Rockwell Table & Stage, which is famous for its “Unauthorized Musical Parody Of…” (UMPO) series and more, is back with a funny and genuine holiday offering in The Fuse Project’s “Scissorhands,” inspired by the 1990 film, which arguably solidified Tim Burton, Danny Elfman, and Johnny Depp on the Hollywood map. The production, which opened on December 7th, has been extended through the end of January 2019.
Existing in its own fantastical space outside the UMPO universe, though very much infused with classic and contemporary hits, “Scissorhands” tones down the comedy just a little bit, supplementing the rest with drama that mixes organically and seamlessly with the production’s hysterical moments. UMPO creator, Kate Pazakis, lends her invaluable ingenuity as co-writer, and Bradley Bredeweg (the other co-writer) directs a show that, despite its cold and icy setting, warms the hearts of its audience members, who find themselves being moved as much as they’re made to laugh.
The creative team and skilled house band (led by musical director Gregory Nabours) have styled and fashioned an immersive visual and aural soundscape, which ingeniously renders the illusion of snow and flying hedge particles, and beckons its observers to fix their attention on this hilarious and heart-rending tale. Lighting designer Joey Guthman impressively captures the darkened ambiance and Brian Joseph Marchini ensures that the performers’ voices boom and resound with ominousness and hope. Moreover, choreographers Chris Downey and SaraAnne Fahey bring an infectious inventiveness to the dance sequences, and production/costume designer Chadd McMillan hits a home run – especially with the look and feel of the eponymous character.
With scars, disheveled hair, and sharp phalanges, Jordan Kai Burnett, a graduate of Boston’s Emerson College, excels as the misunderstood and frightened Scissorhands, who is brought into the world by an equally mysterious Inventor – played by Dionne Gipson. Burnett, who has few speaking lines, acts compellingly with her body language and poignant facial expressions, maneuvering her scissorhands with a compelling dexterity not unlike an experienced puppeteer. She finds her character’s modus operandi, which is anchored between what it means to be human or human-like, and whether such finite distinctions really matter, among surroundings that are not so open to one who is different and can’t be neatly labeled. Of course, Burnett sings with a spirited abandon, as well, during numbers like The Cranberries’ “Zombie,” American Authors’ “Best Day of My Life,” and several others.
As the Inventor, Gipson matches Burnett’s solemnity and is fueled by a sensitivity and purposefulness aimed at those intolerant of her miraculous creation. With tremendous emotion, Gipson howls and belts a riveting version of Aerosmith’s “Dream On” and puts a memorable final stamp on the proceedings with a powerful and plaintive tour-de-force performance of Florence + The Machine’s “Shake It Out.” Suffice it to say, Gipson’s interpretation of the role would make Vincent Price proud.
Emma Hunton is Peg, the sincerest of mothers, who graciously invites Scissorhands into her home. Hunton’s Peg represents a wise woman with an enlightened and moral perspective, who looks upon those dissimilar from her with healthy curiosity and concern. For this reason, she is also hard on herself when things go awry, fervently atoning with “All Apologies” (by Nirvana), which Hunton vocalizes with a soul-rocking gravitas.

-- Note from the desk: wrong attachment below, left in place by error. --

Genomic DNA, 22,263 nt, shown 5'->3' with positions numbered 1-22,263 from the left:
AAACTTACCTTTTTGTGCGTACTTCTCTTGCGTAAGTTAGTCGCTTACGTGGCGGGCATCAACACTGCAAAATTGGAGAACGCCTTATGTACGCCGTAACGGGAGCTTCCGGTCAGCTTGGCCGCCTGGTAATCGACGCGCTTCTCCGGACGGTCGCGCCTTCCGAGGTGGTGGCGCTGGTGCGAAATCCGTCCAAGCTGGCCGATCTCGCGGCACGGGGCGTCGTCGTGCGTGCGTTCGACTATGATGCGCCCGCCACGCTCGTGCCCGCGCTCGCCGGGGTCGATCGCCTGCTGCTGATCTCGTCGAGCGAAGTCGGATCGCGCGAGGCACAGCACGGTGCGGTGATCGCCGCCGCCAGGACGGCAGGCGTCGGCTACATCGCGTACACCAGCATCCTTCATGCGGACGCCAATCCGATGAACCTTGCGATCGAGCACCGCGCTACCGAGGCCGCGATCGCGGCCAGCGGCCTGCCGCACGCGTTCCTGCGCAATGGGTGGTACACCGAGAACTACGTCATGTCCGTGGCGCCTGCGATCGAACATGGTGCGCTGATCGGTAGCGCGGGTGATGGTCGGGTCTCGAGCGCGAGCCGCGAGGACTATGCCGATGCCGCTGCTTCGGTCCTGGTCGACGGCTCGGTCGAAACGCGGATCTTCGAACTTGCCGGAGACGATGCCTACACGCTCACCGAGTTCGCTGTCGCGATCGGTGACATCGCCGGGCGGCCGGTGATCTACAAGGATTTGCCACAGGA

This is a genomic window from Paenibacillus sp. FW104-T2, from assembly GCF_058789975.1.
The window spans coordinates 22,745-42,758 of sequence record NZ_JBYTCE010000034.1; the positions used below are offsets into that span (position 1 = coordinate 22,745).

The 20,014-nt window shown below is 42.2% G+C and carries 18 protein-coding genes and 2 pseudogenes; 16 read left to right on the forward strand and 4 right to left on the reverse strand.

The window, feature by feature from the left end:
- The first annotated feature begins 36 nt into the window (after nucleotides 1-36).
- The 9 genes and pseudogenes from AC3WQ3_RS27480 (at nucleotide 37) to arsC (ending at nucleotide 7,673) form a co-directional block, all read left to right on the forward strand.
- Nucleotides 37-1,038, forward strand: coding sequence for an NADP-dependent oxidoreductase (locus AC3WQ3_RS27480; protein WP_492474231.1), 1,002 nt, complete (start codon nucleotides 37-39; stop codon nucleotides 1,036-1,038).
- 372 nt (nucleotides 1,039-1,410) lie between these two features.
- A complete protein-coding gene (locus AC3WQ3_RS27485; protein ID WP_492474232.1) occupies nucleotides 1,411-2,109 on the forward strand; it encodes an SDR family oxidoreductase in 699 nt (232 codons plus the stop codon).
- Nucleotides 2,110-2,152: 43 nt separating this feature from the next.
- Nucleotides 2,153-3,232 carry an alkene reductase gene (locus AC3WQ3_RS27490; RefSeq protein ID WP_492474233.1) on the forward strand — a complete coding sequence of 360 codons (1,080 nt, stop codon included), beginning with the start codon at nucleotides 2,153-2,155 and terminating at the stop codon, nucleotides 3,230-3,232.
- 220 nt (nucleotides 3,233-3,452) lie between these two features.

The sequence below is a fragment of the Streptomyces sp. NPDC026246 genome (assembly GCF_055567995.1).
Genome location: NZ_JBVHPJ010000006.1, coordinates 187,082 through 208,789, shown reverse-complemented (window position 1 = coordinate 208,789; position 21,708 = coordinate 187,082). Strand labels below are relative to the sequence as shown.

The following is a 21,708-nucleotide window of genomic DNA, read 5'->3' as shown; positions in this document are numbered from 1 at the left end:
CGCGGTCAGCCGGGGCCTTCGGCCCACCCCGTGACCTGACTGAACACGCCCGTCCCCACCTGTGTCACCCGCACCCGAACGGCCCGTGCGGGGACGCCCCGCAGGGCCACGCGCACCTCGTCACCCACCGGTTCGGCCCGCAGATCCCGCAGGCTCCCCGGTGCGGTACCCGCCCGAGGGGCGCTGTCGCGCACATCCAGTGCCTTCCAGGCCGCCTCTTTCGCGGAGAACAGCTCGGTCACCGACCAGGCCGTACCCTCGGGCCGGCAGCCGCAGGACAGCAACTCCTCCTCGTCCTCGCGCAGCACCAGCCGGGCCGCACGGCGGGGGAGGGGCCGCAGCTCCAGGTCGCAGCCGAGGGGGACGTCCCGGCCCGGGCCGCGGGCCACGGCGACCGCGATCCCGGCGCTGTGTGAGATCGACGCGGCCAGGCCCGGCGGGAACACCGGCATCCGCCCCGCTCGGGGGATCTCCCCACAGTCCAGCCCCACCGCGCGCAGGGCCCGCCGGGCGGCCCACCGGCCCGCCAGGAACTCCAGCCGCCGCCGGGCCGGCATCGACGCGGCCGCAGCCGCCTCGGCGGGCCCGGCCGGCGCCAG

Furthermore, Natalie Masini offers a refreshing take on Winona Ryder’s original conceptualization of Kim, daughter to Peg, who leaves behind her boorish boyfriend, Jim (portrayed on-point by Keir Kirkegaard), in order to be with Scissorhands. Masini simmers with sadness and sizzles with righteous anger at how poorly her town has received Scissorhands. And, she communicates her character’s grievances through song, with rousing and goosebumps-inducing duets (with Barnett) of “I Want To Hold Your Hand” (the contemplative version by T.V. Carpio) and “Shallow” (by Lady Gaga and Bradley Cooper). When Kim climactically breaks up with Jim, attendees can feel Masini’s empowered indignation when she scornfully pushes Kirkegaard’s Jim, cathartically punctuated during each “oh, oh” of Taylor Swift’s “Trouble.”
Finally, the message of acceptance conveyed by “Scissorhands” comes across as authentically as it does because it is buttressed by instances of appropriate lightheartedness offered by Ryan O’Connor, Carly Casey, and Morgan Smith, who depict the zany Helen, saucy and smitten Joyce, and the Christian-conservative Esmerelda, respectively. Jointly, they perform an uproarious and knee-slapping rendition of the Scissor Sisters’ “Let’s Have a Kiki.” Individually, O’Connor is a veritable comic when singing into a phone receiver about how his character can’t hear Casey’s Joyce during Lady Gaga’s “Telephone;” Casey entertains with great ecstasy when her Joyce sensually comes on to Scissorhands amid Gaga’s “Edge of Glory;” and Smith nearly steals the show with her take-no-prisoners commitment to Madonna’s “Like a Prayer.”
Altogether, “Scissorhands” has made for an extraordinary and hauntingly beautiful production that succeeds on its own accord at Rockwell Table & Stage. Whether one is a Tim Burton fan or not, it is undoubtedly a spectacle spliced with crowd-pleasing comedy and a drama inclusive of a deeper and impactful meaning that is cogitated on well after the curtain call.
By popular demand, The Fuse Project’s “Scissorhands” run will be extended on Saturday and Sundays through the end of January. The hit show, “The Unauthorized Musical Parody of Stranger Things,” will come back on Thursday and Friday nights for January 2019 and then go back to four shows, Thursday through Sunday in February. Please go to Rockwell-LA.com for times and tickets.